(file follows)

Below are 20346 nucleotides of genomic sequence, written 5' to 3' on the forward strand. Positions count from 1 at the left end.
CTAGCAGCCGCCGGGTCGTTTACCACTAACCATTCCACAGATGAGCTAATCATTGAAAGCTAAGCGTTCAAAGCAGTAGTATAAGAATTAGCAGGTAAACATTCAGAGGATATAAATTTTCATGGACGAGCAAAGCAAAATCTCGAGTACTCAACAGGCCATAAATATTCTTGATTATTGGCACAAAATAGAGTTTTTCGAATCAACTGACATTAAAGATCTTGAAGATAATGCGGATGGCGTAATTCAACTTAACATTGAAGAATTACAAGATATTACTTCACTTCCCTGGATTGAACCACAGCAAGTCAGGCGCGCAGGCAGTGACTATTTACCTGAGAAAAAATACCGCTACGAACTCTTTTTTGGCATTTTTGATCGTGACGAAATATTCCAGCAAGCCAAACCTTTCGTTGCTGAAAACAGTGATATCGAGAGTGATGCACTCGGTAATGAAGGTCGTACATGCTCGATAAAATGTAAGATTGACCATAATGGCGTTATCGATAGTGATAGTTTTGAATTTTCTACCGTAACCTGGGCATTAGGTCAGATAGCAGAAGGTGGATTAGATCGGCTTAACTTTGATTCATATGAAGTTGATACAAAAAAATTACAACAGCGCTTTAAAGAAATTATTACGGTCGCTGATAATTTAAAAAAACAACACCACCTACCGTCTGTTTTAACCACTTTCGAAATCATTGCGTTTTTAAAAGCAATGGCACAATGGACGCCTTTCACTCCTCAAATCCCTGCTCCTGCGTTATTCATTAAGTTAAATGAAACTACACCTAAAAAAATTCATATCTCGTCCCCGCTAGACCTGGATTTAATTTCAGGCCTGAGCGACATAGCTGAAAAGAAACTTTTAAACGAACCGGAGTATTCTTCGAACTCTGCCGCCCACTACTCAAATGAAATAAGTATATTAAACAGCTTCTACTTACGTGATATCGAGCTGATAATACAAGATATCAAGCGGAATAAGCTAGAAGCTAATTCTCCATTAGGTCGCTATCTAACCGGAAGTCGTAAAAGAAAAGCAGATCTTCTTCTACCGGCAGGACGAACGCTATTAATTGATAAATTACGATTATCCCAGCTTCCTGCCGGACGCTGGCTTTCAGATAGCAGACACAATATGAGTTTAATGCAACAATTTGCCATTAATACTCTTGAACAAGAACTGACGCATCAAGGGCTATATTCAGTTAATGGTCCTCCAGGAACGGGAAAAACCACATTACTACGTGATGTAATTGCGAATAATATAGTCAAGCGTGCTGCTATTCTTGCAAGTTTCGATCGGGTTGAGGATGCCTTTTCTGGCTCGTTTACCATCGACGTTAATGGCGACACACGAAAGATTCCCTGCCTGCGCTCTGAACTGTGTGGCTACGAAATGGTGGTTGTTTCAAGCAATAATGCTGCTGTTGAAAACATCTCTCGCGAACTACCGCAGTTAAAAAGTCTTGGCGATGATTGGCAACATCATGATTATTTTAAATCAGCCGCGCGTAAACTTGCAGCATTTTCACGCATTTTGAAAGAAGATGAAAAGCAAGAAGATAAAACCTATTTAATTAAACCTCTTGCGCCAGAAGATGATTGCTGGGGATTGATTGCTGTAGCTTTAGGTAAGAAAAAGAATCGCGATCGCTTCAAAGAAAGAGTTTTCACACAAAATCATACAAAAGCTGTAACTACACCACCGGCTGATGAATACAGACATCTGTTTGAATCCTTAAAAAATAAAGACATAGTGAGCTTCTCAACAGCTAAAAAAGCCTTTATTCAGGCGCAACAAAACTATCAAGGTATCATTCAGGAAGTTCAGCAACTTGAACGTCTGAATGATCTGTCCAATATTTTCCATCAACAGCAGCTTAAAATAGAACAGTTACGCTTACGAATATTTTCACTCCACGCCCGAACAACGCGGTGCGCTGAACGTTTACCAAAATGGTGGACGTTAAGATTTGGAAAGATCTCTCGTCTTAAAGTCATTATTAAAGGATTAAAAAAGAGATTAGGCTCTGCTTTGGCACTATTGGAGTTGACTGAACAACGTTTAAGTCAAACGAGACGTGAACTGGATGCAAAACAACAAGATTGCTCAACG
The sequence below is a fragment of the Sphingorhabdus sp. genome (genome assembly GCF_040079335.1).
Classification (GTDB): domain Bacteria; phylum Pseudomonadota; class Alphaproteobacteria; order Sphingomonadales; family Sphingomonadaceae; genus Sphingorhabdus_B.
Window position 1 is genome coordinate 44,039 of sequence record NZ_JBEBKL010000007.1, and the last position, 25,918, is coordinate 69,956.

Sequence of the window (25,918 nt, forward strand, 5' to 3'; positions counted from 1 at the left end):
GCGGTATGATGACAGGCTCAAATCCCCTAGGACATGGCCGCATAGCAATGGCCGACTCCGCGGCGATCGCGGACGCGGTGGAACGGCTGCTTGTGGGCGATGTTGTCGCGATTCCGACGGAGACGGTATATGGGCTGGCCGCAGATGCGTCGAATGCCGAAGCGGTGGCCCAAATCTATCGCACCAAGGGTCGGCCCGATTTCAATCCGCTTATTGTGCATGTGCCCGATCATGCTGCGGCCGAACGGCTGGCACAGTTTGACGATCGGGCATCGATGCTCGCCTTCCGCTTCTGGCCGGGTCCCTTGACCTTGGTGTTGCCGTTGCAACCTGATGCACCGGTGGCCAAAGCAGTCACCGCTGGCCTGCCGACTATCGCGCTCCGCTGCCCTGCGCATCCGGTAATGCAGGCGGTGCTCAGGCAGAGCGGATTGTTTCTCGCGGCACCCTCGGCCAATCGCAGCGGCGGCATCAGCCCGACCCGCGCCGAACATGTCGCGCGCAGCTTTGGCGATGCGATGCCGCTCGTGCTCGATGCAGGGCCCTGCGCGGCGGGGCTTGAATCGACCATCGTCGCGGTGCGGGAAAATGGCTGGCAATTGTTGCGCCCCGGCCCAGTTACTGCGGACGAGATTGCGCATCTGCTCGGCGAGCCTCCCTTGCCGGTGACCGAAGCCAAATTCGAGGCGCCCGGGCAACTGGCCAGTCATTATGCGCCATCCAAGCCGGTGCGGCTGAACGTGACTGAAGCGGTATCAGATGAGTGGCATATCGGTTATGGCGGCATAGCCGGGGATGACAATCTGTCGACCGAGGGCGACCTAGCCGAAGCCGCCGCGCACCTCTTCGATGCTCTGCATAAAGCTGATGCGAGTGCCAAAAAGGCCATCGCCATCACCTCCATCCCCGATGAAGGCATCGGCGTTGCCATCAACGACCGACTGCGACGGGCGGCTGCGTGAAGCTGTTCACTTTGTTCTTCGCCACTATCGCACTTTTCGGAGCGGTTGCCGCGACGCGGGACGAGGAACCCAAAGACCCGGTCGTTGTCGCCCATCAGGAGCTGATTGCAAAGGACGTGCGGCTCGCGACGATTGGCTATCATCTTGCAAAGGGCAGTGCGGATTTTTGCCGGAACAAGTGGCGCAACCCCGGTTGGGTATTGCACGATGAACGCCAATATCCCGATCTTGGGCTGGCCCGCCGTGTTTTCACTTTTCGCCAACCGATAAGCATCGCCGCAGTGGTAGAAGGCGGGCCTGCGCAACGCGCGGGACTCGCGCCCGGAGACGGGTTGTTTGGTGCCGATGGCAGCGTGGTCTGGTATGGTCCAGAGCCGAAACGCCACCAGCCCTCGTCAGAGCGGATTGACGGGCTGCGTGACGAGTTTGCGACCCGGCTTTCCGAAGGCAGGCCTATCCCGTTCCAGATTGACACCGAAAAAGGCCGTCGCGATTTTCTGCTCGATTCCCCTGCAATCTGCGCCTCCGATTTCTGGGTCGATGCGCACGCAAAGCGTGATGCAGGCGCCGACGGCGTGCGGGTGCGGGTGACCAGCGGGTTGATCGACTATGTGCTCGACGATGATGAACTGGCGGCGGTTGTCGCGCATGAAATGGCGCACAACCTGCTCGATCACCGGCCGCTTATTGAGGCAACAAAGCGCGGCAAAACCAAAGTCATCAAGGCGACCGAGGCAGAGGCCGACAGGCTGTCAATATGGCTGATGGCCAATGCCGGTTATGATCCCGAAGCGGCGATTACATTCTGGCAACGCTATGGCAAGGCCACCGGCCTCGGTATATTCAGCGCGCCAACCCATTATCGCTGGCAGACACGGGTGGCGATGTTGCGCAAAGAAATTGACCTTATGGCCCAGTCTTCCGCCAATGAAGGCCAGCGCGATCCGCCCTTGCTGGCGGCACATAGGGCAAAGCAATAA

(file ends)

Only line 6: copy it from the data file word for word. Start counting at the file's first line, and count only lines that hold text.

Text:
Sequence of the window (25,918 nt, forward strand, 5' to 3'; positions counted from 1 at the left end):